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Knicks' Marbury Launches Cheap Sneaker Line

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Knicks' Marbury Launches Cheap Sneaker Line

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Knicks' Marbury Launches Cheap Sneaker Line

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STEVE INSKEEP, host:

New York Knicks guard Stephon Marbury has been described as prickly, self-centered and overpaid. But his latest off-court mission - to share the love, as he says - might just earn him comparisons to philanthropists and civil rights leaders. He is out to start a consumer revolution with a new line of ultra-affordable basketball shoes.

NPR's Ann Hawke reports.

(Soundbite of seagulls)

ANN HAWKE reporting:

Coney Island, New York. NBA player Stephon Marbury grew up here, about two blocks from the boardwalk.

He came back recently to shoot hoops with kids from the local boys and girls club. Standing in a cluster of star-struck tweens, Marbury handed out t-shirts.

Mr. STEPHON MARBURY (New York Knicks Guard): Oh, my friend, my friend, we got one for you too. One for you, one for him.

Unidentified Man: Thank you.

HAWKE: Marbury is turning tradition on its head. In a world of multi-million dollar shoe endorsements by NBA players, Marbury is sponsoring low-cost athletic wear and a $15 basketball shoe. Retailer Steven and Barry's is producing the clothing line using his nickname, the Starbury Collection. And Marbury receives nothing up front.

He's anything but modest when you ask why he's doing this. Somebody's got to change the world, he says. And Marbury wants to prove his low-cost shoe is NBA quality.

Mr. MARBURY: I'm going to wear this shoe on court. I'm going to wear the sneakers the whole season.

HAWKE: And if that guarantee isn't enough, he invites consumers to do a comparison with top brands.

Mr. MARBURY: How do I guarantee? All they got to do is go get a chainsaw and cut it down the middle. They're the same thing.

(Soundbite of chainsaw)

HAWKE: It's not as easy as you might think to saw a shoe in half. NPR bought a pair of Starburys for $14.98 and found a similar looking pair of mid-range Nike Jordans. At about $95 they were over six times as expensive. We presented the two shoes, covering up their logos to an expert in shoe design.

Mr. JOE DAVIS (Shoe Expert): I could sum it up and say it's ingenious. I don't understand how they're able to do this for 15 bucks.

HAWKE: Joe Davis is a designer who used to work for Fila. He says basketball shoes can be as much as $350 these days. And the industry needs this kind of innovation on the low end.

Mr. DAVIS: This is a very nicely built shoe, extremely sturdy. This has good ankle support. The traction looks like it's good. It looks like it has a grippy bottom.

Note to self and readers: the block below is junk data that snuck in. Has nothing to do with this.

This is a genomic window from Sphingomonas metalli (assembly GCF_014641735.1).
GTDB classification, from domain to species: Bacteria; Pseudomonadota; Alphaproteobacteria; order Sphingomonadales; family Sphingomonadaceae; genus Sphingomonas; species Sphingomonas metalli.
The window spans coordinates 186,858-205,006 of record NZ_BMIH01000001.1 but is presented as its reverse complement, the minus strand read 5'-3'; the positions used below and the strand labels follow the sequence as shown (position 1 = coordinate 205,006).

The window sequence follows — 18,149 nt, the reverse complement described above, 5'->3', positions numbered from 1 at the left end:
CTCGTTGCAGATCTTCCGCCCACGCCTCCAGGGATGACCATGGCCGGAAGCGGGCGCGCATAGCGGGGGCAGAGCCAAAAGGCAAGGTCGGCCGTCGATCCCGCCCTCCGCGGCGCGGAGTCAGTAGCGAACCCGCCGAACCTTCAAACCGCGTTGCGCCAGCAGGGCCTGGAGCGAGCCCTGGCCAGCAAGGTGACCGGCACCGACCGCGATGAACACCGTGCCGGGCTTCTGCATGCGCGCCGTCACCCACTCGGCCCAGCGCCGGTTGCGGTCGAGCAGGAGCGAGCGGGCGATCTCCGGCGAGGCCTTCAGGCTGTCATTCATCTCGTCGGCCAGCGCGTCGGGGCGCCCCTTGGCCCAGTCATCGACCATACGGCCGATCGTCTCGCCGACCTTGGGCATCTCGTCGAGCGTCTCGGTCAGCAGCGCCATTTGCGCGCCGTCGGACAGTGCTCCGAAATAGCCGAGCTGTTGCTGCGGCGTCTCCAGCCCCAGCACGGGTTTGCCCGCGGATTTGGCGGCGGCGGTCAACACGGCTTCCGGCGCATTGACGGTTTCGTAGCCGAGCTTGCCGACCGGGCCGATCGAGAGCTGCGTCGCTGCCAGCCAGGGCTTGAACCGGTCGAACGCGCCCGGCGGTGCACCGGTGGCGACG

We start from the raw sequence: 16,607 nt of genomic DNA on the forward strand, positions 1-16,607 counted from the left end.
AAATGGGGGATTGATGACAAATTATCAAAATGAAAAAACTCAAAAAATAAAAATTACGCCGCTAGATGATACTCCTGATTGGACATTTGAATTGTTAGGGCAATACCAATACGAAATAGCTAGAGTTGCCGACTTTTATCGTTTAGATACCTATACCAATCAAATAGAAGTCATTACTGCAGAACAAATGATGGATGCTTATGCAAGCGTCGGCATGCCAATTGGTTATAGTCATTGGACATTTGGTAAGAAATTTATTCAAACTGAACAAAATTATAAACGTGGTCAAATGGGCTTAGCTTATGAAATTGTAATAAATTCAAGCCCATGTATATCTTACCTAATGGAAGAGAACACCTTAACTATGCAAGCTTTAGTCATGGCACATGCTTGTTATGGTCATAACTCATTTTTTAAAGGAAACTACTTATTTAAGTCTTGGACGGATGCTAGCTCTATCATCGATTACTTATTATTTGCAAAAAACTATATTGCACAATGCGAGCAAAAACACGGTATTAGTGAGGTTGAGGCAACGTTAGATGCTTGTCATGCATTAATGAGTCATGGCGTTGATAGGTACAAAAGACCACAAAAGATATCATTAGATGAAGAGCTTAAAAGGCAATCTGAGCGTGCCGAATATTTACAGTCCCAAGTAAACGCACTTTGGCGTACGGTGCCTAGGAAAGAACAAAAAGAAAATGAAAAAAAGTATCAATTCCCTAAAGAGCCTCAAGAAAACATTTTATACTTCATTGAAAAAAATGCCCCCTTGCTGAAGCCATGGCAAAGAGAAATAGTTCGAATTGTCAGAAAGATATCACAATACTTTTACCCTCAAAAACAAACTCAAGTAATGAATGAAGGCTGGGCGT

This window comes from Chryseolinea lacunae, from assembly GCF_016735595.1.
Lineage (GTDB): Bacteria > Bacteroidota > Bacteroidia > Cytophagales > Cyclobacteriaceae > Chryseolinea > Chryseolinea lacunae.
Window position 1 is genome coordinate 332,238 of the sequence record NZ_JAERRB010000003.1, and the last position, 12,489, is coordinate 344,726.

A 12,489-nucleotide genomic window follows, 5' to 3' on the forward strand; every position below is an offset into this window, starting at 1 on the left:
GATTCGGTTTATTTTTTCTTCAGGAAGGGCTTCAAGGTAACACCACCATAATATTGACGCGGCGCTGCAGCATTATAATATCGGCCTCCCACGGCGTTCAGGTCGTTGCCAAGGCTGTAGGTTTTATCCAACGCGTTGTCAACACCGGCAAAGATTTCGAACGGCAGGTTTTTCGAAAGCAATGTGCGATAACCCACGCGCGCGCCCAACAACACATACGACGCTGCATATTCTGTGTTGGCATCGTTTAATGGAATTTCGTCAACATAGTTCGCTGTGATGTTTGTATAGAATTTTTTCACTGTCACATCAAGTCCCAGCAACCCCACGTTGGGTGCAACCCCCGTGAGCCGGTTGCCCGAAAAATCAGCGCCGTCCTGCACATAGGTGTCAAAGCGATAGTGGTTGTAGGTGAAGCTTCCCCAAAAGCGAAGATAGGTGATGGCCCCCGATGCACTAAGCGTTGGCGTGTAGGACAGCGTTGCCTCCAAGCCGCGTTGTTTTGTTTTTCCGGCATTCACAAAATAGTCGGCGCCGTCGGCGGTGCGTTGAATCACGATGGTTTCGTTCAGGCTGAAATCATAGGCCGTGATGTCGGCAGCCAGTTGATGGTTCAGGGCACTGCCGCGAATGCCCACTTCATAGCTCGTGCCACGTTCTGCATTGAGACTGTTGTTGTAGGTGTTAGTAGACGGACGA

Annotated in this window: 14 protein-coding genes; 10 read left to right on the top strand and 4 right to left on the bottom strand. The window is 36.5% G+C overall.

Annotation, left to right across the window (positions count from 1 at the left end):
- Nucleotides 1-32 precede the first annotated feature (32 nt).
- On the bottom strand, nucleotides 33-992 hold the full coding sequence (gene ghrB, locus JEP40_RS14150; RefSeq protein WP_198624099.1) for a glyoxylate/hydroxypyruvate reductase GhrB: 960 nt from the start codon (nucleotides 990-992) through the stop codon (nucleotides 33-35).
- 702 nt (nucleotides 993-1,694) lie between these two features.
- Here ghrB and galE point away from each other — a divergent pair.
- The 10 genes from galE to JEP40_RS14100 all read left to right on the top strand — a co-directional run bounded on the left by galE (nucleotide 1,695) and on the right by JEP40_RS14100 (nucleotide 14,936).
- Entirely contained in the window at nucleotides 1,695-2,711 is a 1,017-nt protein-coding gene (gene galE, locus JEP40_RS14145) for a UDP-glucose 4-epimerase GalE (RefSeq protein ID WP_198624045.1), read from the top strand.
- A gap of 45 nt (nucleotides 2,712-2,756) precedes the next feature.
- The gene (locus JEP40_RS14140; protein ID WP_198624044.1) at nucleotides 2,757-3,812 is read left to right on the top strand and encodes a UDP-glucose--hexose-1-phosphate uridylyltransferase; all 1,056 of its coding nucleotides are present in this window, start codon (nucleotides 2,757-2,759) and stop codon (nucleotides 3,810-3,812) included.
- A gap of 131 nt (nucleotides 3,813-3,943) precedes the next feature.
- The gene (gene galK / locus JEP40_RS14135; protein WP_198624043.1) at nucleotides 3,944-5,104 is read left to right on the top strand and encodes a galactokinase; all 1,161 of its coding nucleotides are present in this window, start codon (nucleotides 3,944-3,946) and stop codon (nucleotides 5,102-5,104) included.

HAWKE: But flexing the shoe, Davis found it weaker in the arches than the Nike Jordan.

Mr. DAVIS: Me, if I was building the shoe, I would've said, hey, this is, you know, we want to sell this long. We want to make sure nobody gets hurt. Let's put some more arch support.

HAWKE: The Starbury got mixed reviews with other experts, like the seasoned crowd at West 4th Street in lower Manhattan. The shoes of NBA greats and other streetballers have squeaked across this court over the years.

Mr. KENNY PERCIVAL (Basketball Player): My name is Kenny Percival. I'm from the Bronx.

HAWKE: Thirty-three-year-old Percival and his friends had one and two-word reactions, like ugly or they suck.

Mr. PERCIVAL: You play three hard games on asphalt, your toe will be sticking out the bottom by the end of them. I understand his premise of making the $15 sneaker affordable for the minorities but make a quality product.

HAWKE: Eddie Valloy(ph) of Greenwich Village admires Marbury's idea but he wonders if this is an attempt to boost credibility on the street as a business plan.

Mr. EDDIE VALLOY (Greenwich Village Resident): The more street cred you got, the more marketable you are as a business, not so much as a player. And I think what Marbury is doing is that when he sees everybody in the hood wearing his shoe, it almost makes his stock as a businessman go up. And I think that's what he's looking for.

HAWKE: And then there are the diehard Jordan guys, who will never be won over, like Sherman St. John.

Mr. SHERMAN ST. JOHN (Jordan Fan): When I wear a pair of Jordans - this may sound weird - but I feel like I'm wearing a legacy. I'm not just wearing a pair of sneakers.

HAWKE: Starburys are luring New Yorkers to wake up at 5:00 a.m., take the D train from the Bronx and line up at Steve and Barry's Store in Manhattan.

Unidentified Woman: I threw her off the line. She got in front of me...

HAWKE: Mothers, teenagers, limo drivers. They're coming from Harlem, Queens and Brooklyn, like 45-year-old Charlie Watson. He's got on Nikes, but he's a Starbury convert.

Mr. CHARLIE WATSON (Brooklyn Resident): That's all we talk about, is supporting him. And I wish Jordan was here, 'cause I would take these off and burn them. I would do it. I'd burn them.

HAWKE: Watson says Marbury's new clothing line will do something for his community that he believes stars like Michael Jordan have never done.

Mr. WATSON: I mean where can you go to get two pair of sneakers and about another eight items of clothes for $100? That's giving back. Anyway you look at it, that's giving back.

HAWKE: Steve and Barry's says its figured out a way to produce the $15 shoes without losing money. The retailer is likely to make a bundle on its clothing from consumers like Watson, who plan to own every single item in the Starbury collection.

Ann Hawke, NPR News, New York.

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